Relative clustering and the joint halo occupation distribution of red sequence and blue-cloud galaxies in COMBO-17

P. Simon*, M. Hetterscheidt, C. Wolf, K. Meisenheimer, H. Hildebrandt, P. Schneider, M. Schirmer, T. Erben

*Corresponding author for this work

Research output: Contribution to journalArticlepeer-review

26 Citations (Scopus)


This paper studies the relative spatial distribution of red-sequence and blue-cloud galaxies, and their relation to the dark matter distribution in the COMBO-17 survey as function of scale down to z ∼ 1. We measure the second-order auto- and cross-correlation functions of galaxy clustering and express the relative biasing by using aperture statistics. Also estimated is the relation between the galaxies and the dark matter distribution exploiting galaxy-galaxy lensing (GGL). All observables are further interpreted in terms of a halo model. To fully explain the galaxy clustering cross-correlation function with a halo model, we introduce a new parameter, R, that describes the statistical correlation between numbers of red and blue galaxies within the same halo. We find that red and blue galaxies are clearly differently clustered, a significant evolution of the relative clustering with redshift is not found. There is evidence for a scale-dependence of relative biasing: the linear relative bias factor varies slightly between b ∼ 1.7 ± 0.5 and ∼2.2 ± 0.1 on spatial scales between roughly 100 h-1 kpc and 7 h-1 Mpc, respectively. The linear correlation coefficient of galaxy number densities drops from a value near unity on large scales to r ∼ 0.6 ± 0.15. Both biasing trends, the GGL and with some tension the galaxy numbers can be explained consistently within a halo model. Red galaxies typically start to populate haloes with masses starting from ≳10 12.1 ± 0.2 h-1 M, blue galaxies from ≳1011.2 ± 0.1 h-1 M. For the cross-correlation function, one requires a halo occupation distribution (HOD) variance that becomes Poisson even for relatively small occupancy numbers. This rules out for our samples with high confidence a 'Poisson satellite' scenario, as found in semi-analytical models. We compare different model flavours, with and without galaxies at the halo centres, using Bayesian evidence. The result is inconclusive. However, red galaxies have to be concentrated towards the halo centre either by a red central galaxy or by a concentration parameter above that of dark matter. The value of R depends on the presence or absence of central galaxies: if no central galaxies or only red central galaxies are allowed, R is consistent with zero, whereas a positive correlation R = +0.5 ± 0.2 is needed if both blue and red galaxies can have central galaxies.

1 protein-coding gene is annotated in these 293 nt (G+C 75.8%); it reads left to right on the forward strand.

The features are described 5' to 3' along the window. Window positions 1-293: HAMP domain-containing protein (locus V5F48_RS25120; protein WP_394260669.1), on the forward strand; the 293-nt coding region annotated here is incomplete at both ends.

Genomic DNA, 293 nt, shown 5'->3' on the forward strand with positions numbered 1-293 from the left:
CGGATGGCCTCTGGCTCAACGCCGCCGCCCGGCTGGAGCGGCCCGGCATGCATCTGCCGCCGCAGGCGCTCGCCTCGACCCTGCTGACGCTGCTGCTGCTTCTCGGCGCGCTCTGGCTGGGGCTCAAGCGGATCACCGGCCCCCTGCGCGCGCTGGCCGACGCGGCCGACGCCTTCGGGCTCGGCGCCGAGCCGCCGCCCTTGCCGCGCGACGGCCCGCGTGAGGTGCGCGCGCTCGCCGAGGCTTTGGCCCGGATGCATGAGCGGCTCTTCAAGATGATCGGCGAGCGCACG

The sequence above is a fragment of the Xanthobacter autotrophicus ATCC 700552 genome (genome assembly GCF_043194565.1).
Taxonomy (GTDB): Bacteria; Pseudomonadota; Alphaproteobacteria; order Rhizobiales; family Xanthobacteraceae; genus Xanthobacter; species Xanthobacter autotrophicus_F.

Original languageEnglish
Pages (from-to)807-831
Number of pages25
JournalMonthly Notices of the Royal Astronomical Society
Issue number2
Publication statusPublished - Sept 2009
Externally publishedYes


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